Waking Up Publishing with Interactive Coffee Data

interactive coffee dataset

When coffee is sold as single origin or as the more expensive Arabica beans— do you really know whether you are getting what you’re paying for? Different coffee-producing regions need to enforce the standards and reputation of their coffee, and there is a growing industry looking at different technologies to more accurately classify and test coffee beans from different origins. Researchers in Columbia at the universities Universidad del Valle and Universidad del Atlantico, and the company Almacafe have taken steps toward making it easier for the industry to validate the variety under which the coffee is being sold. For this, they analysed hundreds of coffee samples from multiple countries using highly sensitive Nuclear Magnetic Resonance (NMR), and made these data freely available for broad, inexpensive, and interactive use to  look at coffee to see ‘what’s in that cup’. A new paper in GigaByte allows just that, and does it showcasing new interactive features that let you browse this interactive coffee data in the publication itself. Lead author Julien Wist from Universidad del Valle (pictured) explains more in one of our author Q&As here.

Dr Julien Wist from Universidad del Valle, Cali, Colombia

Can you tell us about this interactive coffee dataset, and how it was collected?
This dataset was collected by Almacafe in Bogota and analysed at Universidad del Valle in Cali, Colombia. The Colombian Coffee Federation must enforce the Protected Geographical Indication (GPI) that protects Colombian Coffee high standards of quality. Therefore they have supported several research projects using different technologies to classify coffee beans from different origins. To date, I think this is one of the largest collections of samples and spectra acquired on coffee and it is made public.

What insight does NMR data give you, and how would you like people to use this data?
As just mentioned, NMR gave us information about the origin of coffee. It also became apparent very quickly that NMR can give accurate information about coffee quality, although this was not the primary goal of that research. Although roasting is very important as it can ruin the best beans, it is impossible to make good coffee out of bad beans. Our research group had a wonderful time working with coffee samples. The whole lab was, for once, smelling nice, and we could properly cup the samples we were analysing! Almacafe introduced us to the coffee business, to cuping and coffee quality and to coffee farming, this was an amazing journey into the world of coffee. The sample preparation is so simple that we just prepared coffee, cold for the magnet and hot for us!”

NMR spectra can reach such a resolution and accuracy that it allows to detect the impact of external conditions on the composition of coffee within a single experiment

Coffee is such a popular crop, so what applications are there in using this data to producing a better quality cup?
The next step is surely to use NMR and other techniques to follow sensory profiles and to monitor the outcome of research project aiming at improving some sensory scores, by using sophisticated fermentation processes for instance. NMR can be used for exploration of markers, at very high fields (very expensive, too) and can also be translated with benchtop (cost effective) low field devices once markers are known. NMR has been in the chemistry lab for half a century now, mainly for elucidation of structures. Now we analyse more and more complex samples, with hundreds of compounds in a single experiment, with applications in medical research or in agriculture. The non destructive nature of NMR also makes it invaluable to study dynamic processes in-situ.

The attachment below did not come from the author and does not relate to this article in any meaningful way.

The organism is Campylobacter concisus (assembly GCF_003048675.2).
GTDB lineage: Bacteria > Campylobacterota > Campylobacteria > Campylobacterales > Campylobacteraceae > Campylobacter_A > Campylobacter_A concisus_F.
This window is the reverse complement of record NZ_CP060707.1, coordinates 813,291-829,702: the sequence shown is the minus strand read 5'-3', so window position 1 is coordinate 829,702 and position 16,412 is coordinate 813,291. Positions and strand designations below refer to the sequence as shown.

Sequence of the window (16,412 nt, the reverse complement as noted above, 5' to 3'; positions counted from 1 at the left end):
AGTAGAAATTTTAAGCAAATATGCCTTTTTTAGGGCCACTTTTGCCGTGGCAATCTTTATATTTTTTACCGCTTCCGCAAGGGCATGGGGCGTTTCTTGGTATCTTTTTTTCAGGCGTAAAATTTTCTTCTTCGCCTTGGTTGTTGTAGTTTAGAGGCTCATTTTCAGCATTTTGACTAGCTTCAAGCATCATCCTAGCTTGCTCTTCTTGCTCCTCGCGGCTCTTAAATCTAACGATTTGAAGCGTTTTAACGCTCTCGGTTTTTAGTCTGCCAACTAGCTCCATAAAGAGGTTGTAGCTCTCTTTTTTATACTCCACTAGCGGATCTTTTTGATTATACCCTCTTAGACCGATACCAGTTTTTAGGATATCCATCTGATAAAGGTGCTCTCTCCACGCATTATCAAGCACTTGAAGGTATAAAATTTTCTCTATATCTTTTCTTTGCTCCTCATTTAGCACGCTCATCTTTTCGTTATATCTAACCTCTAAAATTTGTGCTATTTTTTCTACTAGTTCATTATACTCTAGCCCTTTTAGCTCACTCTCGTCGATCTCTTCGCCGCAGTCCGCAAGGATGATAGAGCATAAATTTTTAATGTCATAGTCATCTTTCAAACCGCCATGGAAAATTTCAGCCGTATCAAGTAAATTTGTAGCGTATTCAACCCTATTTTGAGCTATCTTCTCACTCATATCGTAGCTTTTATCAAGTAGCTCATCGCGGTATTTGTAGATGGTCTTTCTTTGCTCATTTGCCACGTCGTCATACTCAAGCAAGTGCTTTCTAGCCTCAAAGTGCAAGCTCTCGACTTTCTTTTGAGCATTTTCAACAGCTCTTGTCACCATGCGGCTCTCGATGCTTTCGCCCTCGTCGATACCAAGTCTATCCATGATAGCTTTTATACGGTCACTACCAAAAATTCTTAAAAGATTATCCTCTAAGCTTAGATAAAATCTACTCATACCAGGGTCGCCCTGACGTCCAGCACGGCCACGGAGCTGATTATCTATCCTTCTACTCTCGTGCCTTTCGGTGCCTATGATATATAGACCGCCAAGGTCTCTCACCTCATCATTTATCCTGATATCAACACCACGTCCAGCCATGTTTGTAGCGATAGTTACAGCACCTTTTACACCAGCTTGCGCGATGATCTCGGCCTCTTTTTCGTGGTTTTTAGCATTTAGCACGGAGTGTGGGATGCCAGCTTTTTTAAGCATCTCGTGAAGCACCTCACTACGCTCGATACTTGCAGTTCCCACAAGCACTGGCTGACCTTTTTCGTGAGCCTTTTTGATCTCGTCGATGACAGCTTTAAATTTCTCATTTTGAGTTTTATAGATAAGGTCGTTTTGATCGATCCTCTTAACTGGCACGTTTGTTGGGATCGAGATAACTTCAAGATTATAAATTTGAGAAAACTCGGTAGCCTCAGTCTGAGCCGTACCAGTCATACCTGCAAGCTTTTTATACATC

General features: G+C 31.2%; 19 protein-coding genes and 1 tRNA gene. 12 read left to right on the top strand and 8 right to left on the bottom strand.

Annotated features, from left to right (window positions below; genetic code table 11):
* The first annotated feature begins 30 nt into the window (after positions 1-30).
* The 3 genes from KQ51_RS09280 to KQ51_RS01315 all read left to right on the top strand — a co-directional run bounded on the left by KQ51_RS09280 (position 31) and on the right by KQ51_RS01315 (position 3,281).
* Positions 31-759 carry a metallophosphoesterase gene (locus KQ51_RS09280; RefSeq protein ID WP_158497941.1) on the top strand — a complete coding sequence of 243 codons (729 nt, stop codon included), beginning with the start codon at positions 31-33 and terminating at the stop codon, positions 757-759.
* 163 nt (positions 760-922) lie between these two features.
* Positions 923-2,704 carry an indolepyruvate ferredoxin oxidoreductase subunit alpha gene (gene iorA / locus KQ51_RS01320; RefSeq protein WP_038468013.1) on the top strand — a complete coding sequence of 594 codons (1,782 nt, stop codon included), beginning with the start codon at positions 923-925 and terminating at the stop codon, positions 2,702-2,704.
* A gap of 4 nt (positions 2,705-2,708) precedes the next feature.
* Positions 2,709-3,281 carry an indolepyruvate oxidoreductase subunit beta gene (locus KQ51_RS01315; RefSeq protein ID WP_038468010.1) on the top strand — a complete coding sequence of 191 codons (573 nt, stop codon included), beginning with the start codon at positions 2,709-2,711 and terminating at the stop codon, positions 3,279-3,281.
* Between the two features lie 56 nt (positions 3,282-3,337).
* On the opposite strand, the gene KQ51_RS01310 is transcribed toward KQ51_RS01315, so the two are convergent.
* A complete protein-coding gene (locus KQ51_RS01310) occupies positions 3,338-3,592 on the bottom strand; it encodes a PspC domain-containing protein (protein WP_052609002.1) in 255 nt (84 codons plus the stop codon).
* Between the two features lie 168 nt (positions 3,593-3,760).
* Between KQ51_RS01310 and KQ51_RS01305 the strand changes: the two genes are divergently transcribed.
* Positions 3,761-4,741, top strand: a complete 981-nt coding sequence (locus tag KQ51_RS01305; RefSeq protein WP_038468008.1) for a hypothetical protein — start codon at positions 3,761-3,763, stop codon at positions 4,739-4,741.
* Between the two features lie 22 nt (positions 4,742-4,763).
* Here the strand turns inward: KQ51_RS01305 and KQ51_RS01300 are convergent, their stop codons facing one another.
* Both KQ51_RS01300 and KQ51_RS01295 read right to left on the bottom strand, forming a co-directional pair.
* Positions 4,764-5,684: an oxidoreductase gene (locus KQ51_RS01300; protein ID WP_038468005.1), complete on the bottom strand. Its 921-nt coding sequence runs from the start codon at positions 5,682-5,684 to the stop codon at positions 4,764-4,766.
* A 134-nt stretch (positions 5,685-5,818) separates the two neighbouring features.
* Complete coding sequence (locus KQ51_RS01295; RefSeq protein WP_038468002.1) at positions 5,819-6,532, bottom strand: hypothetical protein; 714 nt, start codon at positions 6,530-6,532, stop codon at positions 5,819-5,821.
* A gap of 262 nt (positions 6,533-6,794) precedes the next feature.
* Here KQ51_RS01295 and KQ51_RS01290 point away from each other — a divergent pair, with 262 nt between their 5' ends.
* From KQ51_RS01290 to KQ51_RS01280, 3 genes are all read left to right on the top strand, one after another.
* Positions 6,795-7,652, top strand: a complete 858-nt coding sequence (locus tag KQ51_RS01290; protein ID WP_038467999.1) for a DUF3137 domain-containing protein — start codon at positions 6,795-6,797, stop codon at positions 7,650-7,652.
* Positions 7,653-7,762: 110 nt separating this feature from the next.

Tell us about NMRium, and what can readers get through browsing the different coffee spectra with it?
NMRium is the newest iteration of a project that started 2 decades ago to bring NMR spectra to the browser. If you look at figure 4, anyone can try to find the signal of caffeine. Arabica beans have a lower content in caffeine, and it is thus possible to distinguish both arabica and robusta by just looking at the correct region, try it for yourself! (answer: look at the region between 7.83 and 7.87 ppm).

interactive coffee dataset example
Browsable spectra example embedded in the paper (interact with it yourself).

Visualisation of data is often difficult and requires expensive pieces of software. Often, the consequence is that data is overlooked and simply fed into a black box. I think the first step should always be to look at the data. NMRium does that in the browser and for free.

From exploring these datasets yourself have you found anything interesting?
Well we found out that we can indeed tell Colombian coffee apart! You can keep buying your 100% Colombian coffee safely, or start doing so!

Making large data sets interactive directly within the article is possible due to the fact that GigaByte uses new custom-built, end-to-end publishing technology that also includes the ability to integrate interactive content. This ability increases trust in article content and moves scientific publishing beyond the current standard of providing articles online, but static, into a living document. On top of the NMR-viewer in this article, GigaByte articles have other data visualisation tools such as Hi-C maps,3D imaging viewers that can run on VR-headsets, interactive maps and interactive protocols, and even Executable Research Articles. These types of embedded interactive tools showcase new things that can be done in publishing, and demonstrate this more hands-on approach as a way to share research in a manner better suited to communicate modern research and data. 

For more on the interactive features of GigaByte check out this video.

Further Reading
Osorio J et al. 1D and 2D NMR spectra of coffee from 27 countries. GigaByte, 2022 https://doi.org/10.46471/gigabyte.50